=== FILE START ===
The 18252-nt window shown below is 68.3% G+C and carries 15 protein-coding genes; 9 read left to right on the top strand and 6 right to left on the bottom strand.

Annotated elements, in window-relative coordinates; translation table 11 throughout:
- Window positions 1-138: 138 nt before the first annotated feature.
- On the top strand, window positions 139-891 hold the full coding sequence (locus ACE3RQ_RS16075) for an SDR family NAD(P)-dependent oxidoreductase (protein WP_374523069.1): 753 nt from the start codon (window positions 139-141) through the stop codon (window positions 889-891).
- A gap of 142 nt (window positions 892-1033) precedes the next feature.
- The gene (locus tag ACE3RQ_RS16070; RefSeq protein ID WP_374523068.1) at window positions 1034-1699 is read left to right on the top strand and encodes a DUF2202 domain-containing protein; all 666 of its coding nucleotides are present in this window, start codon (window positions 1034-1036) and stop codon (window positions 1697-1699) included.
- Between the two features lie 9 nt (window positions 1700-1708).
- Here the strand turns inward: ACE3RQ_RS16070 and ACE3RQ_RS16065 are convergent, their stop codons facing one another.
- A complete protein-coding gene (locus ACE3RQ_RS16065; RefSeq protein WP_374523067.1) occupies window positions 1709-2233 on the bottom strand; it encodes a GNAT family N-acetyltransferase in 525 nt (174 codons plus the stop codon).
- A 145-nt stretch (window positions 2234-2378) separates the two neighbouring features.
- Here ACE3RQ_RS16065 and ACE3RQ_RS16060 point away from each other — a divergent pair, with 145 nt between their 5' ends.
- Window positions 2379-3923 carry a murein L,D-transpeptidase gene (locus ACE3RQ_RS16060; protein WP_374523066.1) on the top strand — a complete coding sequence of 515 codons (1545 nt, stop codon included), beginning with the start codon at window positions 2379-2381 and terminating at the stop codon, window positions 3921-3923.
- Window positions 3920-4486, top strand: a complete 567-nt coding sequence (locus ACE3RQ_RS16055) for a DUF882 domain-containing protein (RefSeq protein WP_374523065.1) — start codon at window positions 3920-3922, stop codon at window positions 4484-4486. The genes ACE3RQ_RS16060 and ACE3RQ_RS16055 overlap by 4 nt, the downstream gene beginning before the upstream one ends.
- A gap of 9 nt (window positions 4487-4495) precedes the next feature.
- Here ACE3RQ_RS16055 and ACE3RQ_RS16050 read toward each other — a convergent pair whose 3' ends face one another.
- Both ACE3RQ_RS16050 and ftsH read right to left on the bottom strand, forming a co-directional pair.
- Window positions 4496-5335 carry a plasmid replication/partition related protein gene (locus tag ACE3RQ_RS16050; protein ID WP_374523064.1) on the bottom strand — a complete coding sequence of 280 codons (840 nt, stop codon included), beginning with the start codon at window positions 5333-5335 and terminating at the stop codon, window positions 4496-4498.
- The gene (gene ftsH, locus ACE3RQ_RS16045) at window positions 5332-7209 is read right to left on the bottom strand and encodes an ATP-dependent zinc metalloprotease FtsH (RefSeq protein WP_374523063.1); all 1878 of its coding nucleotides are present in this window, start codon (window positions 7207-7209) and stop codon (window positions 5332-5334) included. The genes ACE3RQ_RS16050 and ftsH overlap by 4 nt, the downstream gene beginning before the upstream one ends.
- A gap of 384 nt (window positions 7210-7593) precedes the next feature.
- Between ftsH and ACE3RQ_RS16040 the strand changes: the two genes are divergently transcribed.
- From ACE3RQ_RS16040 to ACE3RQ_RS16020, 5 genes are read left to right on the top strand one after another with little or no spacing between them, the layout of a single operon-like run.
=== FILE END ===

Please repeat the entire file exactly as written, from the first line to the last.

The 18252-nt window shown below is 68.3% G+C and carries 15 protein-coding genes; 9 read left to right on the top strand and 6 right to left on the bottom strand.

Annotated elements, in window-relative coordinates; translation table 11 throughout:
- Window positions 1-138: 138 nt before the first annotated feature.
- On the top strand, window positions 139-891 hold the full coding sequence (locus ACE3RQ_RS16075) for an SDR family NAD(P)-dependent oxidoreductase (protein WP_374523069.1): 753 nt from the start codon (window positions 139-141) through the stop codon (window positions 889-891).
- A gap of 142 nt (window positions 892-1033) precedes the next feature.
- The gene (locus tag ACE3RQ_RS16070; RefSeq protein ID WP_374523068.1) at window positions 1034-1699 is read left to right on the top strand and encodes a DUF2202 domain-containing protein; all 666 of its coding nucleotides are present in this window, start codon (window positions 1034-1036) and stop codon (window positions 1697-1699) included.
- Between the two features lie 9 nt (window positions 1700-1708).
- Here the strand turns inward: ACE3RQ_RS16070 and ACE3RQ_RS16065 are convergent, their stop codons facing one another.
- A complete protein-coding gene (locus ACE3RQ_RS16065; RefSeq protein WP_374523067.1) occupies window positions 1709-2233 on the bottom strand; it encodes a GNAT family N-acetyltransferase in 525 nt (174 codons plus the stop codon).
- A 145-nt stretch (window positions 2234-2378) separates the two neighbouring features.
- Here ACE3RQ_RS16065 and ACE3RQ_RS16060 point away from each other — a divergent pair, with 145 nt between their 5' ends.
- Window positions 2379-3923 carry a murein L,D-transpeptidase gene (locus ACE3RQ_RS16060; protein WP_374523066.1) on the top strand — a complete coding sequence of 515 codons (1545 nt, stop codon included), beginning with the start codon at window positions 2379-2381 and terminating at the stop codon, window positions 3921-3923.
- Window positions 3920-4486, top strand: a complete 567-nt coding sequence (locus ACE3RQ_RS16055) for a DUF882 domain-containing protein (RefSeq protein WP_374523065.1) — start codon at window positions 3920-3922, stop codon at window positions 4484-4486. The genes ACE3RQ_RS16060 and ACE3RQ_RS16055 overlap by 4 nt, the downstream gene beginning before the upstream one ends.
- A gap of 9 nt (window positions 4487-4495) precedes the next feature.
- Here ACE3RQ_RS16055 and ACE3RQ_RS16050 read toward each other — a convergent pair whose 3' ends face one another.
- Both ACE3RQ_RS16050 and ftsH read right to left on the bottom strand, forming a co-directional pair.
- Window positions 4496-5335 carry a plasmid replication/partition related protein gene (locus tag ACE3RQ_RS16050; protein ID WP_374523064.1) on the bottom strand — a complete coding sequence of 280 codons (840 nt, stop codon included), beginning with the start codon at window positions 5333-5335 and terminating at the stop codon, window positions 4496-4498.
- The gene (gene ftsH, locus ACE3RQ_RS16045) at window positions 5332-7209 is read right to left on the bottom strand and encodes an ATP-dependent zinc metalloprotease FtsH (RefSeq protein WP_374523063.1); all 1878 of its coding nucleotides are present in this window, start codon (window positions 7207-7209) and stop codon (window positions 5332-5334) included. The genes ACE3RQ_RS16050 and ftsH overlap by 4 nt, the downstream gene beginning before the upstream one ends.
- A gap of 384 nt (window positions 7210-7593) precedes the next feature.
- Between ftsH and ACE3RQ_RS16040 the strand changes: the two genes are divergently transcribed.
- From ACE3RQ_RS16040 to ACE3RQ_RS16020, 5 genes are read left to right on the top strand one after another with little or no spacing between them, the layout of a single operon-like run.